LONDON (Reuters) - Britain on Thursday launched a trial to assess the immune responses generated if doses of the COVID-19 vaccines from Pfizer Inc and AstraZeneca Plc are combined in a two-shot schedule.
The British researchers behind the trial said data on vaccinating people with the two different types of coronavirus vaccines could help understanding of whether shots can be rolled out with greater flexibility around the world. Initial data on immune responses is expected to be generated around June.
The trial will examine the immune responses of an initial dose of Pfizer vaccine followed by a booster of AstraZeneca’s, as well as vice versa, with intervals of 4 and 12 weeks.
Both the mRNA shot developed by Pfizer and Biontech and the adenovirus viral vector vaccine developed by Oxford University and AstraZeneca are currently being rolled out in Britain, with a 12-week gap between two doses of the same vaccine.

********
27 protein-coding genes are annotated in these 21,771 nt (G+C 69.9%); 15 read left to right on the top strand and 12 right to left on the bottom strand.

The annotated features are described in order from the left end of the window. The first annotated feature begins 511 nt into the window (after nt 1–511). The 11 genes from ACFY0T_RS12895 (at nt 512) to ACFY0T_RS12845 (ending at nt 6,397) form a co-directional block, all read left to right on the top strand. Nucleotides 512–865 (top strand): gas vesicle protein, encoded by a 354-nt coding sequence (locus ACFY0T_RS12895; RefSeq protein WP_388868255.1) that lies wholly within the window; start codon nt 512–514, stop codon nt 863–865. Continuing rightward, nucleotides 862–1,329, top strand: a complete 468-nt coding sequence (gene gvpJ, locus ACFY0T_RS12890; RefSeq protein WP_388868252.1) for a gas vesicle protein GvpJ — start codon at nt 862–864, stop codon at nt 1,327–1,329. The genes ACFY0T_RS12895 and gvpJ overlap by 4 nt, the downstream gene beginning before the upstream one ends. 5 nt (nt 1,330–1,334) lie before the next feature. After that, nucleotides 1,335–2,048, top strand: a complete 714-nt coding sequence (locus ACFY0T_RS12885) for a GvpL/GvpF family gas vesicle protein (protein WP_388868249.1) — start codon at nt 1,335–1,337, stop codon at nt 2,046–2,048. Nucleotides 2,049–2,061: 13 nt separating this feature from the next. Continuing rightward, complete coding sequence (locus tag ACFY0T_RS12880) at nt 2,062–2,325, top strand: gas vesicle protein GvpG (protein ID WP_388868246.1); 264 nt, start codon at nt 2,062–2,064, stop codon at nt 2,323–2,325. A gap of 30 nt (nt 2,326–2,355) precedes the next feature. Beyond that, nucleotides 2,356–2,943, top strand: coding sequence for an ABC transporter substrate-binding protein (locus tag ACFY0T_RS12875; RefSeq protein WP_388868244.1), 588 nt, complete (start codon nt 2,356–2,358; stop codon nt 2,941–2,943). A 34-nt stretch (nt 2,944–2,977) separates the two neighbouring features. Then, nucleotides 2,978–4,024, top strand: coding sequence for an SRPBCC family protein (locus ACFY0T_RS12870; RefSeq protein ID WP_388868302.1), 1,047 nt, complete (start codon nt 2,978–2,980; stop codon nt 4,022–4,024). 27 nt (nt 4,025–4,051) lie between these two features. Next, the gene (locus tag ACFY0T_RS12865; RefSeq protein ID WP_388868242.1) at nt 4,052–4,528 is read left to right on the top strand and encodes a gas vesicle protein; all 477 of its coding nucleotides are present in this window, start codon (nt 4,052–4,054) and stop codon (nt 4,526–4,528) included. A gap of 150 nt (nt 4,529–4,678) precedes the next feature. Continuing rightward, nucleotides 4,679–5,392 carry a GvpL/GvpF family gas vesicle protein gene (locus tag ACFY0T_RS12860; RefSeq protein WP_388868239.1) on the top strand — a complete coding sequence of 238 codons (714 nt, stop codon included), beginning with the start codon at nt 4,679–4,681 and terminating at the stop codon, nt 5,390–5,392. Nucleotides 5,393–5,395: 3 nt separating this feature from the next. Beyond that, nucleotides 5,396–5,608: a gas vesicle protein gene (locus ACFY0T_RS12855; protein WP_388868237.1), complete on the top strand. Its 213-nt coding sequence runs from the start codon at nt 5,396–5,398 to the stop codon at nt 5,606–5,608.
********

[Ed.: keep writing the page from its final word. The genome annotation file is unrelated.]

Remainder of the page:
It is expected more vaccines will be added to the trial when they are approved and rolled out.
Recruitment for the study starts on Thursday, with over 800 participants expected to take part, the researchers said. That makes it much smaller than the clinical trials that have been used to determine efficacy of the vaccines individually.
The trial will not assess the overall efficacy of the shot combinations, but researchers will measure antibody and T-cell responses, as well as monitor for any unexpected side effects.
Matthew Snape, an Oxford vaccinologist who is leading the trial, said initial results could inform vaccine deployment in the second half of the year.
“We will get some results through, we expect, by June or thereabouts that will inform the use of booster doses in the general population,” he told reporters.
The trial is looking to recruit people over the age of 50 who may be at higher risk than younger people and have not been vaccinated already.
AstraZeneca’s shot is also being tested in combination with Russia’s Sputnik V vaccine, and British drugmaker’s research chief has said more studies on combining vaccines should be done.
Reporting by Alistair Smout; Editing by Bill Berkrot
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